When you have children, you have to be ready for anything really – cuts, bruises, grazed knees, broken bones and all sorts of things especially when you have little adventurers who have no sense of danger whatsoever. I carry a brilliant Daisy First Aid kit around with me in my baby bag (you can read all about them in Oopsy Daisy ) and I have done a First Aid course but sometimes nothing can prepare you – like “The Day She Almost Died” and I almost lost my little girl. It was my mother that saved her life and the wonderful ambulance and hospital staff that checked her over and made sure she was okay. They also helped me keep calm in what was a terribly frightening situation.
Recently we had another encounter with the NHS or rather the NHS and their 111 Direct telephone service that left an altogether different feeling in my mind than the appreciative one that was there previously. Alyssa and I were sat at the table doing some drawing together and my mum was walking around cleaning with a cloth and some Anti-bacterial spray. She popped out to the kitchen to get something and a few seconds later I got up and turned around to retrieve some more crayons and paper which took me literally seconds. As I turned back round I saw and heard the sound of the anti-bacterial spray squirting and when I looked at Alyssa, it was in fact her that had sprayed it, whilst it was pointing towards her at eye level. My mum and popped out to rinse her cloth and left it on the table and I hadn’t noticed. I quickly whipped it away from Alyssa and switched it to off and grabbed some water wipes to wipe round her eye and face.
A few moments later, my mum came back into the room and we noticed that Alyssa’s eye was going red and there was a spray pattern across one side of her face where the product had obviously landed on her skin. I took her and with wild protests being yelled at me I rinsed her face whilst my mum checked the bottle. It was a non-bleach product and simply said to rinse thoroughly and we knew what sensitive skin she had too. My mum had a good look and was pretty sure she was okay but we thought we would ring 111 just in case as it was a Sunday so our local doctors wouldn’t be open and we didn’t want to waste anyone’s time down at A & E. So I rang them just to get some advice.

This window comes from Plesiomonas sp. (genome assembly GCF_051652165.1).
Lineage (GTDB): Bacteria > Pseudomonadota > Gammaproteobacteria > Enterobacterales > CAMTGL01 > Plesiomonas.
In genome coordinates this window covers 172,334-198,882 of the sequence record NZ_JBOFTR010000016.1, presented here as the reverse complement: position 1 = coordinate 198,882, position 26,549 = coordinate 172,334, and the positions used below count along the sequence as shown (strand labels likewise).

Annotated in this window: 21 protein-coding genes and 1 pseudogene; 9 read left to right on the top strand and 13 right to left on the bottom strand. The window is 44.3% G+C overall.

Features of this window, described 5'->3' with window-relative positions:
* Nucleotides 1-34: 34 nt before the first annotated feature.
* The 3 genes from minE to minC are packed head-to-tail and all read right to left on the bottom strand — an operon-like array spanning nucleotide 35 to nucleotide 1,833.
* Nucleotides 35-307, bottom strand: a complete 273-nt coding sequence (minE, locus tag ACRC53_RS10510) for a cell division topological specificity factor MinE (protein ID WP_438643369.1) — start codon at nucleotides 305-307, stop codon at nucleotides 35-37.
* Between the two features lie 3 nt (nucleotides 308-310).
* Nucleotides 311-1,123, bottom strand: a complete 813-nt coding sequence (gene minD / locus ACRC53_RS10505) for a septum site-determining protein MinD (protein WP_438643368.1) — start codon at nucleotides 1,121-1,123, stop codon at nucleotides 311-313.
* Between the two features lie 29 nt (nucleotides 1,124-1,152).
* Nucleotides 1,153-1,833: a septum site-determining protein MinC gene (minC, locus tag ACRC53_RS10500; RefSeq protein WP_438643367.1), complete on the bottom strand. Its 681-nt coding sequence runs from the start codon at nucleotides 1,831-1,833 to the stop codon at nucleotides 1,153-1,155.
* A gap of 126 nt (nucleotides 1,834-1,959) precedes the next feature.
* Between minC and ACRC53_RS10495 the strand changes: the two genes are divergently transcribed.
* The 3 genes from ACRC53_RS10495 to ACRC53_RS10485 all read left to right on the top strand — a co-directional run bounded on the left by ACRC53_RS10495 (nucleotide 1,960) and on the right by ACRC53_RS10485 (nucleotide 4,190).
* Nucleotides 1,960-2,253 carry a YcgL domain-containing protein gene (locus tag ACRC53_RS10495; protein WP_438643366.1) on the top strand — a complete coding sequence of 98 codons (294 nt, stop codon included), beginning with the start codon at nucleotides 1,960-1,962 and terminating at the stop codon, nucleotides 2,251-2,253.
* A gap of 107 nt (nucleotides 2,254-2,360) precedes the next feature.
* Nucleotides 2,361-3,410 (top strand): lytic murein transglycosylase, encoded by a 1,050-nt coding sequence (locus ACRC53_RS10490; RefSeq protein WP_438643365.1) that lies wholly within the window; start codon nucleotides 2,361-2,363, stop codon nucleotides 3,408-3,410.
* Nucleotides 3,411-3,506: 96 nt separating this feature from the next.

I spoke to what sounded like a youngish man. He asked the standard entry questions and for my phone number so he could call back if we got cut off and checked no one was dying. I then explained what had happened. He disappeared and I was on hold for 5 minutes. He then came back and asked me details about the spray and if there were certain things in it which there weren’t and he then put me on hold for another 6 or 7 minutes. During this time, the redness had gone from Alyssa’s face and her eye had returned to normal and she was happily playing. He then came back on the phone and told me that I needed to continuously run water through her eye and down her face for twenty minutes making sure that it was running away from her face and to do this NOW. He could hear me moving and I was telling him I was doing this and he asked me 7 or 8 times if I was actually doing it or not – I am sure the screaming and shouting from Alyssa and the sound of the shower would have been evidence of this. He said it was just a precaution and to carry on doing this. He then put me on hold for another ten minutes.
When he returned, he checked I was still rinsing her eye, which again I said yes to and also told him that the redness had gone. His response was that it didn’t matter I had to keep rinsing and I was to go to A & E immediately (how am I meant to do both exactly!!) I was told where my nearest one was and that they were being informed that I was coming then I got “We are telling them you are coming. You are to be there within the next hour. If you aren’t we will be phoning you to ask why you haven’t taken her there.” Wow – okay I get she sprayed something in her eye, but it’s not like her leg is dropping off! Then I got”How did this happen anyway? Were you not watching her? Was she unsupervised?!” As a matter of fact she was but kids can do anything in a split second which you would know if you had any. I explained calmly what had happened and I could hear him tapping away and felt judgement seeping down the line. “Well, go to A & E they are waiting or we shall be calling back in an hour.” I strangely thanked them and was gone.
We popped Alyssa in some pyjamas, popped an eye bandage on her from our Daisy Kit so she couldn’t rub it and headed to hospital. I sat in the back with tears streaming down my face whilst my mum drove and was panicking that I was going to arrive at the hospital and social services would be there to assess whether or not I was a fit mother and that all of the doctors and nurses would be waiting there to judge me on what a terrible mother I was. Do you know what?! We got there and they didn’t even know we were coming. They didn’t know what the problem was and were completely clueless. We waited in the queue like every one else and were seen by a lovely triage nurse for assessment and then a nurse practitioner who said she was absolutely fine and if it looked sore later to drop in some ointment we were given and to go home and enjoy the rest of our Sunday and waved off with smiles.